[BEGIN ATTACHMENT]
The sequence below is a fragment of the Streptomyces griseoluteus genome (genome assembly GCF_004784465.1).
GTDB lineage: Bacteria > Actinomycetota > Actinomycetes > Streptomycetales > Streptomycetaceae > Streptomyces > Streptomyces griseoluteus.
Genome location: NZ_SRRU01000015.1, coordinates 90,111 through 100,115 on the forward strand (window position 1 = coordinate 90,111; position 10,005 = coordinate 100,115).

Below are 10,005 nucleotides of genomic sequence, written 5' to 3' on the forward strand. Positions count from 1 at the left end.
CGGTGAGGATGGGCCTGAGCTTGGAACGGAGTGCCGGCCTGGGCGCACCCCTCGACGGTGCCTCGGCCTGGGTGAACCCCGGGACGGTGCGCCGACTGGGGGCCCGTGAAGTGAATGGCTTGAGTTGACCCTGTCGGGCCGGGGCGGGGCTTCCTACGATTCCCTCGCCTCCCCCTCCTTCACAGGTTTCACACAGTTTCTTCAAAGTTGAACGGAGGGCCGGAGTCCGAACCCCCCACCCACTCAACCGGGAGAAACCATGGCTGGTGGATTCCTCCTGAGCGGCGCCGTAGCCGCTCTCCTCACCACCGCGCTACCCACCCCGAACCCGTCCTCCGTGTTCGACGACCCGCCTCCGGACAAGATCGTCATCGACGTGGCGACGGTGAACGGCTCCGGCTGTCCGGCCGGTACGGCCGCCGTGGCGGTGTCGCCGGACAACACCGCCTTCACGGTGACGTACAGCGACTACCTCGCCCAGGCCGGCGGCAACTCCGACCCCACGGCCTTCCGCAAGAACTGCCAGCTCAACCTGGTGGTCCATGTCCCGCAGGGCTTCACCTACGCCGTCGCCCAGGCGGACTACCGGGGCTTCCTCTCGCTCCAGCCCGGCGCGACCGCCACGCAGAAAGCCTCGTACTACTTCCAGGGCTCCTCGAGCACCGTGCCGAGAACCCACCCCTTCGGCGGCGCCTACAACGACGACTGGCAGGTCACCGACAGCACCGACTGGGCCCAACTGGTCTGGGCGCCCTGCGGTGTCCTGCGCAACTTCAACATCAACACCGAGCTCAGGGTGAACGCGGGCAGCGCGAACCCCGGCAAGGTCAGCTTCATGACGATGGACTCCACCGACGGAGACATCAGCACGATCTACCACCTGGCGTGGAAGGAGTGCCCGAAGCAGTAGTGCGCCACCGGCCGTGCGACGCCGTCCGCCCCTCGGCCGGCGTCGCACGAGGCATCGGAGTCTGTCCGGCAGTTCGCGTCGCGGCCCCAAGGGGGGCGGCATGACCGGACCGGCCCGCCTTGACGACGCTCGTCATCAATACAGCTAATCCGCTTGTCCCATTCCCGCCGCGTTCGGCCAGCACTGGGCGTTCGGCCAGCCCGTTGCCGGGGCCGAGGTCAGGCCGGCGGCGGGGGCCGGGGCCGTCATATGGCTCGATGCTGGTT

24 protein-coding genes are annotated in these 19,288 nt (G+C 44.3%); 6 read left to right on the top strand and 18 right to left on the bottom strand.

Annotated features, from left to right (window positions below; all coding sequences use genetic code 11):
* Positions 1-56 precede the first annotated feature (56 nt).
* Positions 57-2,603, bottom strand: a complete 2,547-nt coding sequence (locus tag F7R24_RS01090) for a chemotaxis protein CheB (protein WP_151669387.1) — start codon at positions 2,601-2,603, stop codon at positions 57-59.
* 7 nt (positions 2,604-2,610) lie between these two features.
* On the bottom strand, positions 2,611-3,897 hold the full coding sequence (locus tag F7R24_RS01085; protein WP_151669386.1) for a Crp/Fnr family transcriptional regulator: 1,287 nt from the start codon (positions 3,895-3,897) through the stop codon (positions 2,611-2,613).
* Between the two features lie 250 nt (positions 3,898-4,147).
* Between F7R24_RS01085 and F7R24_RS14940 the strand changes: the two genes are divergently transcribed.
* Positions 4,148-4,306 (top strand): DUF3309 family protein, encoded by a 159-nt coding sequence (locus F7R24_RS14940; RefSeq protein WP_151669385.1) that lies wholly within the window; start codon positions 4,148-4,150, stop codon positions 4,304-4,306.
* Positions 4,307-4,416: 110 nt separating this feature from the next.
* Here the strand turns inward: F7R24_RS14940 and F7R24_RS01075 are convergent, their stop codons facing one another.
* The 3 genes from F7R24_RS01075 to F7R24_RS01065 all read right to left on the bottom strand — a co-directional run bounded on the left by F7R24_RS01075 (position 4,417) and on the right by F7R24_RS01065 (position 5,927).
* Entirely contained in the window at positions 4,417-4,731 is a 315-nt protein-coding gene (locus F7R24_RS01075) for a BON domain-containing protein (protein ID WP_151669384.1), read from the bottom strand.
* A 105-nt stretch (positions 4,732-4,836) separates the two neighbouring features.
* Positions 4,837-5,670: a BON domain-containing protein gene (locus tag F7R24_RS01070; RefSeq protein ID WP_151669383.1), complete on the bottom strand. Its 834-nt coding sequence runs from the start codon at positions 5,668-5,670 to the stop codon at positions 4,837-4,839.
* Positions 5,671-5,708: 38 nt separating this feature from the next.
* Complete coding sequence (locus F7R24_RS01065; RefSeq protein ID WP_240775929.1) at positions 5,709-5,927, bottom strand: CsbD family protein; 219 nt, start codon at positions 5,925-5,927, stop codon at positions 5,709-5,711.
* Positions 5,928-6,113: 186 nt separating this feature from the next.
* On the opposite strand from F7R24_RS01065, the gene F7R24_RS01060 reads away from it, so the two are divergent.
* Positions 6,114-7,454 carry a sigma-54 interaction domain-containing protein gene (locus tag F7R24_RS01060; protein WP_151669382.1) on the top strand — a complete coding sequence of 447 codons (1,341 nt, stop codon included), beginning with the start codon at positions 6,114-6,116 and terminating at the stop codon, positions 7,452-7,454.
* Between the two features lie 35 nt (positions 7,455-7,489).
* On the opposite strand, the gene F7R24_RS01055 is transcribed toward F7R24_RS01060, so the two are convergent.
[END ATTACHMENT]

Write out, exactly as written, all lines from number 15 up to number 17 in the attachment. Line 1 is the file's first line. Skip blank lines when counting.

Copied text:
* Positions 4,307-4,416: 110 nt separating this feature from the next.
* Here the strand turns inward: F7R24_RS14940 and F7R24_RS01075 are convergent, their stop codons facing one another.
* The 3 genes from F7R24_RS01075 to F7R24_RS01065 all read right to left on the bottom strand — a co-directional run bounded on the left by F7R24_RS01075 (position 4,417) and on the right by F7R24_RS01065 (position 5,927).